Man in US dies when Philippine-made vape pen explodes in face

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Bad news to all vapers out there: here’s more proof that it may not be as safe as you’d like to think.

A man living in Florida died earlier this month after his Philippine-made vape pen exploded, lodging two pieces of the device in his cranium, a medical examiner reported on Wednesday.

The victim, 38-year-old Tallmadge D’Elia, was found dead in his apartment — which was in flames at that point — on May 5 when firefighters tried to rescue him. According to AFP, it was found that the fire was caused by the vape pen’s explosion.

Apart from the pieces lodged in his skull, D’Elia’s body was also about 80 percent covered in burns.

This is reportedly the first death caused by a vape explosion in the United States.

The Tampa Bay Times reported that the exploding e-cigarette was by the brand Smok-E Mountain, a company based in Cebu City.

Smok-E Mountain’s Facebook page has since been taken down and a Google search of its physical store shows that it is “permanently closed.”

The reason for the explosion was not specified in the coroner’s report, but it was found that the device D’Elia used had a “mechanical mod,” which lacks the safety features and adjustable power settings more sophisticated e-cigarettes have.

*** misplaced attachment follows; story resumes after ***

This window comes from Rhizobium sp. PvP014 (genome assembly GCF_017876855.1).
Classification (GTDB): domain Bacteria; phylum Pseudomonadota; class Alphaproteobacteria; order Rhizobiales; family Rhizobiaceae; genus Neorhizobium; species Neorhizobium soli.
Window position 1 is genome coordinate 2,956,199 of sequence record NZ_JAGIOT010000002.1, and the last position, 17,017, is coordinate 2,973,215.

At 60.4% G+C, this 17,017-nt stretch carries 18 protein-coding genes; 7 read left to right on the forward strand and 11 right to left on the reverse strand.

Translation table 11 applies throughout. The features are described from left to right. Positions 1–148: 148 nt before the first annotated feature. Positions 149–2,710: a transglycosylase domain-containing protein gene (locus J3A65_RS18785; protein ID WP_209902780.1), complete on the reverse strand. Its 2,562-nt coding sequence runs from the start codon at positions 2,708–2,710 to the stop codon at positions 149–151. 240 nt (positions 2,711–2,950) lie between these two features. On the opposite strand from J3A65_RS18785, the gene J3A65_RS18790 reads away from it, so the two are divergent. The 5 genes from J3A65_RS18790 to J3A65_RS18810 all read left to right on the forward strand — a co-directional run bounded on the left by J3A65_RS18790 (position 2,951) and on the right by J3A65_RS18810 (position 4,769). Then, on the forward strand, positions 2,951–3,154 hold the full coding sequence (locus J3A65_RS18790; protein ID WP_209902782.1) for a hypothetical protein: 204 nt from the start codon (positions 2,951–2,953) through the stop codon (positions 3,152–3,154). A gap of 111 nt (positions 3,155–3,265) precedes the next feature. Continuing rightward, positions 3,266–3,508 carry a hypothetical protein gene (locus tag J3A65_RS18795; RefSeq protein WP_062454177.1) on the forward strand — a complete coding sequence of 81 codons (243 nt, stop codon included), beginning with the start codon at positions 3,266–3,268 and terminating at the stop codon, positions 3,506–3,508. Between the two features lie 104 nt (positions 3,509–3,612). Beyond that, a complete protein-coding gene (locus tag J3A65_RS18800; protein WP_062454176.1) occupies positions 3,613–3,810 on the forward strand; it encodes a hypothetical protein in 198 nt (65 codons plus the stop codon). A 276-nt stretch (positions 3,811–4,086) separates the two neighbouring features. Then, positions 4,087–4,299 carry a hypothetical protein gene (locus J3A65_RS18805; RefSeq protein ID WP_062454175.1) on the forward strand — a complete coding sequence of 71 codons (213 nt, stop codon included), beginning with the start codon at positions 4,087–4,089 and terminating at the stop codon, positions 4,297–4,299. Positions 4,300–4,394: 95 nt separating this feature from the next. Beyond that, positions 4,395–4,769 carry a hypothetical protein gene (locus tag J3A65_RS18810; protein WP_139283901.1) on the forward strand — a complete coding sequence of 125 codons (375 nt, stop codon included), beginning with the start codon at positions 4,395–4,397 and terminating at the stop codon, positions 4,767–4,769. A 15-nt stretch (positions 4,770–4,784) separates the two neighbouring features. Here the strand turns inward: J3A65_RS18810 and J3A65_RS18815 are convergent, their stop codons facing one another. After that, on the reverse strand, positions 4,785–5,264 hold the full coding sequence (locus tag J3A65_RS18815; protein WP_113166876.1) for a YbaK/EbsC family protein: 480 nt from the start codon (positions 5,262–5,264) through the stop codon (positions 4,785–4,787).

“If the battery in a mechanical mod over-discharges and the device doesn’t contain enough air holes to allow the battery to vent, there is a risk of explosion,” Gregory Conley, president of the American Vaping Association, told AFP.

And Vape explosions aren’t uncommon either. The US’ Federal Emergency Management Agency recorded that there were 195 vape-related fires and explosions in the country from 2009 – 2016.

While there have been no reports of deaths caused by e-cigarette explosion in the Philipines, the government still warns against using it.

Vaping has become popular among those wanting a healthier alternative to cigarettes but the Department of Health said last year that using one still poses health risks because they contain at least 7,000 dangerous chemicals found in standard cigarettes.

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